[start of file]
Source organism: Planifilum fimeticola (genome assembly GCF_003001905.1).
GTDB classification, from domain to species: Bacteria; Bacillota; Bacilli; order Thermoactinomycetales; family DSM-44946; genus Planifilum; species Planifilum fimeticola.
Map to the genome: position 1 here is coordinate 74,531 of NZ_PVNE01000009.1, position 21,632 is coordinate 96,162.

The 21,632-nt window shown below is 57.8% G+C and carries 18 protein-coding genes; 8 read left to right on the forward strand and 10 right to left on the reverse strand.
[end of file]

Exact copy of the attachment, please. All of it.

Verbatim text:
Source organism: Planifilum fimeticola (genome assembly GCF_003001905.1).
GTDB classification, from domain to species: Bacteria; Bacillota; Bacilli; order Thermoactinomycetales; family DSM-44946; genus Planifilum; species Planifilum fimeticola.
Map to the genome: position 1 here is coordinate 74,531 of NZ_PVNE01000009.1, position 21,632 is coordinate 96,162.

The 21,632-nt window shown below is 57.8% G+C and carries 18 protein-coding genes; 8 read left to right on the forward strand and 10 right to left on the reverse strand.